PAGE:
Today, as folks would say back home in Tennessee, is a travelin’ day. Today, airports are packed with parents and grandparents and aunts and uncles and cousins on their way to visit children and grandchildren and nieces and nephews and cousins, while highways are jammed with college students caravanning home for the extra-long weekend.
Here an obvious analogy could be made: just as today people are making the journey to be with the ones whom they love and who love them, so our very life is a journey towards the One whom we love and who loves us first. This is true and profound, but let’s admit it—the life-as-journey paradigm has become a little cliché.
Now I don’t want to be entirely dismissive here, because much good could be said: God is our final end for whom we strive and towards whom we naturally tend; Scripture is full of walking and traveling imagery which clearly symbolizes our lives; suffering, sin, and various other obstacles seem to stand in our way, but grace enables us to overcome them. Still, these things aside, I quickly become wearied by articulations of spiritual truths that sound as if they were propounded by a teenager who’s listened to too much Pink Floyd and Jimi Hendrix: “Life . . . it’s a journey, man.”
But today is not just a travelin’ day; today is also a day of preparation. Obedient children are frantically sweeping, dusting, and vacuuming the house to prepare for incoming guests (the disobedient are still deliberating), while turkey chefs are reviewing their recipes to make sure they won’t forget anything tomorrow (I have no doubt that my mother will send my sister to the grocery store at least two or three times today).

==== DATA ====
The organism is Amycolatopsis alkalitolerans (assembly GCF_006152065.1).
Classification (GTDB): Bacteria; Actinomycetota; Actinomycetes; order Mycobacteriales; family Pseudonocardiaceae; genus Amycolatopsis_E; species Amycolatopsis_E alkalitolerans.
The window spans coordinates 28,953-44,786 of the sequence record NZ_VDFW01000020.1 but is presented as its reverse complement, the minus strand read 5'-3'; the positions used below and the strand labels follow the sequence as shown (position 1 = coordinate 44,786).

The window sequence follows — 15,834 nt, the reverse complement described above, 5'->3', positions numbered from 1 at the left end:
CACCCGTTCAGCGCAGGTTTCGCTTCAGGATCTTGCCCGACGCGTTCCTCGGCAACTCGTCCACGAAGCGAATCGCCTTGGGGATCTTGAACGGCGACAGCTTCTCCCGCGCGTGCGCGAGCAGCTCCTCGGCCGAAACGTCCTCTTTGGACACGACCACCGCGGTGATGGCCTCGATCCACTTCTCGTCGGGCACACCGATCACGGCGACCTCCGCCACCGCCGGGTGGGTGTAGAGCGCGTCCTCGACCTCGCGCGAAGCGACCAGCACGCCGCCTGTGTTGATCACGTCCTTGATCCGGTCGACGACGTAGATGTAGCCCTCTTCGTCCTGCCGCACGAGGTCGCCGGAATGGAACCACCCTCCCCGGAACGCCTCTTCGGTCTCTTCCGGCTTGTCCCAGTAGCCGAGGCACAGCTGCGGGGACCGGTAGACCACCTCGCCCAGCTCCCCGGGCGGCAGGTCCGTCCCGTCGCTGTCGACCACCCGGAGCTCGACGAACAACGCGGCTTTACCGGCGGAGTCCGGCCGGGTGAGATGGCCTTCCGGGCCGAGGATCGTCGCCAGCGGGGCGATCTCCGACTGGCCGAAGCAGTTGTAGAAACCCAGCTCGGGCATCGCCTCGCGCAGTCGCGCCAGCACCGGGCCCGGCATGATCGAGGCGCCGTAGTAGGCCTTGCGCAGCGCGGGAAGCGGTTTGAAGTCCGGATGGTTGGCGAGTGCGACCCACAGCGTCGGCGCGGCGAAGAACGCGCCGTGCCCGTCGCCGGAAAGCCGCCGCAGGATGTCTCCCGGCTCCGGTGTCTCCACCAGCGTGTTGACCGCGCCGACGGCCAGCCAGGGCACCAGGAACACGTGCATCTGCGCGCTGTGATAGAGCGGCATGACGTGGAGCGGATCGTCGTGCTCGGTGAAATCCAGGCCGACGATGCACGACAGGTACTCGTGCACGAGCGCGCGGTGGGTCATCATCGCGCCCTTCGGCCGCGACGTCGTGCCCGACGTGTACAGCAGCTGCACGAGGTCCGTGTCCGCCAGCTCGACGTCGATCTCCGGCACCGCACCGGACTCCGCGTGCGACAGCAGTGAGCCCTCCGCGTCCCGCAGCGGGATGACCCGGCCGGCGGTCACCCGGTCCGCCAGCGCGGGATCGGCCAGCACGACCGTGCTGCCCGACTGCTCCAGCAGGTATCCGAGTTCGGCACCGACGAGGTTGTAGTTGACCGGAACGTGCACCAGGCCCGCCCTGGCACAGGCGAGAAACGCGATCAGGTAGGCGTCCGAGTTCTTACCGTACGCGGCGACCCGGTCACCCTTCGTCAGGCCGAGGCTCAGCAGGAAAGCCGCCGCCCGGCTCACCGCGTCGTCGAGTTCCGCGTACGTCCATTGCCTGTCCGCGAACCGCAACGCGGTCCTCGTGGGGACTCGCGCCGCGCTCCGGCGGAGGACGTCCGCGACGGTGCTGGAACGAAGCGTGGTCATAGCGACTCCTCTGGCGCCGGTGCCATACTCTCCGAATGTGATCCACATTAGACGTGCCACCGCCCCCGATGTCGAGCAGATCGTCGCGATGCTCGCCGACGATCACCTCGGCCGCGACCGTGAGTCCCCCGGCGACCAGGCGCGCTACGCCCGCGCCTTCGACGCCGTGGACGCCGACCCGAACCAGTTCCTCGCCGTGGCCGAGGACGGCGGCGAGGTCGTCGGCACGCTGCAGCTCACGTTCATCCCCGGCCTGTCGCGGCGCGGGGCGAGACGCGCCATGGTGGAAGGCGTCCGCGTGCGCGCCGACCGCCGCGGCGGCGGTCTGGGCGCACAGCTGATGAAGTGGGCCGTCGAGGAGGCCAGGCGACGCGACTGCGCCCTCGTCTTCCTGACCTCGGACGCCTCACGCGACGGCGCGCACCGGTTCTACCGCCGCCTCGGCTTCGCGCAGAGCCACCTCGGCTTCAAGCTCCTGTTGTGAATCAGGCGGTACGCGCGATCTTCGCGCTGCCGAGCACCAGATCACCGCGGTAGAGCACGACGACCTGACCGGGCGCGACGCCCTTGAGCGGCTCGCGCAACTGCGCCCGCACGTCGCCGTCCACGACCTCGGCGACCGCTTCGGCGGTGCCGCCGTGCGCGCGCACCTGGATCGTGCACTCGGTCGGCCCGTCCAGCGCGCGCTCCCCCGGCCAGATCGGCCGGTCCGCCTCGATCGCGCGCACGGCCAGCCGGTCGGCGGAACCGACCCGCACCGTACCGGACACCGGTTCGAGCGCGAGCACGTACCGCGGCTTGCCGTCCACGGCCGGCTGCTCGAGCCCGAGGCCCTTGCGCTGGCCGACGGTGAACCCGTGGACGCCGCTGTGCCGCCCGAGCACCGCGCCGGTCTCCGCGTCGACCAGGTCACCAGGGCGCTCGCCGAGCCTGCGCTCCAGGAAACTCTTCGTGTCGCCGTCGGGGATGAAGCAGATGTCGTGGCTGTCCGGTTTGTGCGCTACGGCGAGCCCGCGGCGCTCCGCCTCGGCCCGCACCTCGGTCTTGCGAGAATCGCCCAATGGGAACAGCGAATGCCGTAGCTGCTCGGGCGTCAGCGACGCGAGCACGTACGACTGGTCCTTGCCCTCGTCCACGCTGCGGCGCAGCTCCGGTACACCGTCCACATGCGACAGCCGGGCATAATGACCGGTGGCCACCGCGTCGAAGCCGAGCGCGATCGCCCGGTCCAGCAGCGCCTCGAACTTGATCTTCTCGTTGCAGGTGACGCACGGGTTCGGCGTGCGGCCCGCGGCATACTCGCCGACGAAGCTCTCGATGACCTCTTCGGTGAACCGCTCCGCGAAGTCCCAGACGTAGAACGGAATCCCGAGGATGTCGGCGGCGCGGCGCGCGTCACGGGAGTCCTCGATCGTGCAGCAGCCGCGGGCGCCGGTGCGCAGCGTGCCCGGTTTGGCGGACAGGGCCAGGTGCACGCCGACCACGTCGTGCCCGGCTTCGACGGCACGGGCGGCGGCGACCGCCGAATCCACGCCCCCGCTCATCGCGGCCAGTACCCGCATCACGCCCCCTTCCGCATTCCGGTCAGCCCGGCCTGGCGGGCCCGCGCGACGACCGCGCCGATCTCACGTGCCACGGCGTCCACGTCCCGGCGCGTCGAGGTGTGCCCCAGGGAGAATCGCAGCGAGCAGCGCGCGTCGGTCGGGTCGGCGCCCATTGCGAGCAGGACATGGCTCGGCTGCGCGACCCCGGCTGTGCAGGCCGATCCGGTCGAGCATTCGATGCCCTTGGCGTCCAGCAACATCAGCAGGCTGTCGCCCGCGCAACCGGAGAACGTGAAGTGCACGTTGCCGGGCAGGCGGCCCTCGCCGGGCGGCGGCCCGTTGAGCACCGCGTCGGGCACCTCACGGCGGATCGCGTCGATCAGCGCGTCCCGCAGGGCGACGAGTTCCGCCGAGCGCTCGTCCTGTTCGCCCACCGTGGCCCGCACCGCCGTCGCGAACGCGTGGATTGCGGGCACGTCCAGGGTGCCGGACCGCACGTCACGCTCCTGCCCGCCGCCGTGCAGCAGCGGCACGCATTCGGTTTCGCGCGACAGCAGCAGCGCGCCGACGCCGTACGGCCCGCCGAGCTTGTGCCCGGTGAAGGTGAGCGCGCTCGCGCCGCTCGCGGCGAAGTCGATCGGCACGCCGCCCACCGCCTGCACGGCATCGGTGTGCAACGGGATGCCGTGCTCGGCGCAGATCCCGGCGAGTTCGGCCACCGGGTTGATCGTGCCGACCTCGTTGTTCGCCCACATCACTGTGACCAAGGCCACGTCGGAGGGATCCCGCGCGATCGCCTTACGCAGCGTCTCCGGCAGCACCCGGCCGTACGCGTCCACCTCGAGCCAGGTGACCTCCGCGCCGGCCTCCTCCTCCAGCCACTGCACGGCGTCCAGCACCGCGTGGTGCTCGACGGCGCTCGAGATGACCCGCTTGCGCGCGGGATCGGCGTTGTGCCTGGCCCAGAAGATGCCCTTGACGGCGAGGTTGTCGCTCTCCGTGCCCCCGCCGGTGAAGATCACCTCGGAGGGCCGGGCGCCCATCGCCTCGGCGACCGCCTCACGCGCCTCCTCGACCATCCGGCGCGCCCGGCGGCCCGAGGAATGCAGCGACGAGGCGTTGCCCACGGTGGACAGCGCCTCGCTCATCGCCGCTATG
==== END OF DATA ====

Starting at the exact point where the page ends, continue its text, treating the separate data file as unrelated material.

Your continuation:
Here another analogy can be made: just as today people are preparing their homes for guests, so our very life is a preparation for receiving a divine Guest; just as today people are preparing their kitchens for a feast, so our very life is a preparation for the eternal banquet.
Thanksgiving guests who will arrive today are coming early—the feast isn’t until tomorrow. God, our divine Guest, also comes to us before the eternal feast—he comes to us during this life, now, today. Why? Because for the eternal feast, our own preparations are ultimately insufficient. Only God can make those eternal preparations, so he comes to make our hearts ready. But God does not remain a Guest. He invites us to his heavenly banquet—and there, we are no longer guests, but sons and daughters: “See what love the Father has given us, that we should be called children of God; and so we are . . . Beloved, we are God’s children now” (1 Jn 3:1–2).
Over the years, I was scolded by my mother countless times for eating bits of the food before the dinner itself—a piece of turkey here, a spoonful of mashed potatoes there—and rightly so, because the food is for the feast. But it’s different with God. He wants us to taste of the eternal feast prepared for us in heaven, so he gives us a Sacred Banquet here below, in which Christ becomes our food, the memory of his passion is celebrated, the soul is filled with grace, and a pledge of future glory is given to us. He has given us bread from heaven, having all sweetness within it.
Image: Fra Angelico, Communion of the Apostles